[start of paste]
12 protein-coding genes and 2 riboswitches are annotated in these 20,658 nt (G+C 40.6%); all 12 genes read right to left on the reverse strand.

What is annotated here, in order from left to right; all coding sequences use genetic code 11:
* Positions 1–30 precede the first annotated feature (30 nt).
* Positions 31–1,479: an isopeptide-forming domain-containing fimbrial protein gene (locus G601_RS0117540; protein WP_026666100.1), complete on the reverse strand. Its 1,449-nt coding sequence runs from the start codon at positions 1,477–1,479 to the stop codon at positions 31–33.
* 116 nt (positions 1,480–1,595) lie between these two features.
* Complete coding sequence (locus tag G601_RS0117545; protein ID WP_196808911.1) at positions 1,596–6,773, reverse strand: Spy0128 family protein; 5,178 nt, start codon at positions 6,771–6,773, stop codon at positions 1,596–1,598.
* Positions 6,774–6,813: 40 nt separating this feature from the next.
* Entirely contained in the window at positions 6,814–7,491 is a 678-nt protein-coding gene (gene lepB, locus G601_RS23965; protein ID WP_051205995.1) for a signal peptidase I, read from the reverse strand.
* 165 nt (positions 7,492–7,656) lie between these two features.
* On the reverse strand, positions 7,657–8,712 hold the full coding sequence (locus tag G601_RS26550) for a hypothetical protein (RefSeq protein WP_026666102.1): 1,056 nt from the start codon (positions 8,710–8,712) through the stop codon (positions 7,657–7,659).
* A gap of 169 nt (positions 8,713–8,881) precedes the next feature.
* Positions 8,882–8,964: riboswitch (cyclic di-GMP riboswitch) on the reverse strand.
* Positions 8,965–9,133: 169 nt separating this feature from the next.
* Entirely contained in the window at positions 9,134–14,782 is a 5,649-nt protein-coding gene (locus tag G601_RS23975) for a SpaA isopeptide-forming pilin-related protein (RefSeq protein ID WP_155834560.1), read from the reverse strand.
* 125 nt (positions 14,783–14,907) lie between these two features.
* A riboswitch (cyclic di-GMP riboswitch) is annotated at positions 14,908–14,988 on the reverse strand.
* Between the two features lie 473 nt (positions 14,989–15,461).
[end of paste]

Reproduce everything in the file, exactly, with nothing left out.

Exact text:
12 protein-coding genes and 2 riboswitches are annotated in these 20,658 nt (G+C 40.6%); all 12 genes read right to left on the reverse strand.

What is annotated here, in order from left to right; all coding sequences use genetic code 11:
* Positions 1–30 precede the first annotated feature (30 nt).
* Positions 31–1,479: an isopeptide-forming domain-containing fimbrial protein gene (locus G601_RS0117540; protein WP_026666100.1), complete on the reverse strand. Its 1,449-nt coding sequence runs from the start codon at positions 1,477–1,479 to the stop codon at positions 31–33.
* 116 nt (positions 1,480–1,595) lie between these two features.
* Complete coding sequence (locus tag G601_RS0117545; protein ID WP_196808911.1) at positions 1,596–6,773, reverse strand: Spy0128 family protein; 5,178 nt, start codon at positions 6,771–6,773, stop codon at positions 1,596–1,598.
* Positions 6,774–6,813: 40 nt separating this feature from the next.
* Entirely contained in the window at positions 6,814–7,491 is a 678-nt protein-coding gene (gene lepB, locus G601_RS23965; protein ID WP_051205995.1) for a signal peptidase I, read from the reverse strand.
* 165 nt (positions 7,492–7,656) lie between these two features.
* On the reverse strand, positions 7,657–8,712 hold the full coding sequence (locus tag G601_RS26550) for a hypothetical protein (RefSeq protein WP_026666102.1): 1,056 nt from the start codon (positions 8,710–8,712) through the stop codon (positions 7,657–7,659).
* A gap of 169 nt (positions 8,713–8,881) precedes the next feature.
* Positions 8,882–8,964: riboswitch (cyclic di-GMP riboswitch) on the reverse strand.
* Positions 8,965–9,133: 169 nt separating this feature from the next.
* Entirely contained in the window at positions 9,134–14,782 is a 5,649-nt protein-coding gene (locus tag G601_RS23975) for a SpaA isopeptide-forming pilin-related protein (RefSeq protein ID WP_155834560.1), read from the reverse strand.
* 125 nt (positions 14,783–14,907) lie between these two features.
* A riboswitch (cyclic di-GMP riboswitch) is annotated at positions 14,908–14,988 on the reverse strand.
* Between the two features lie 473 nt (positions 14,989–15,461).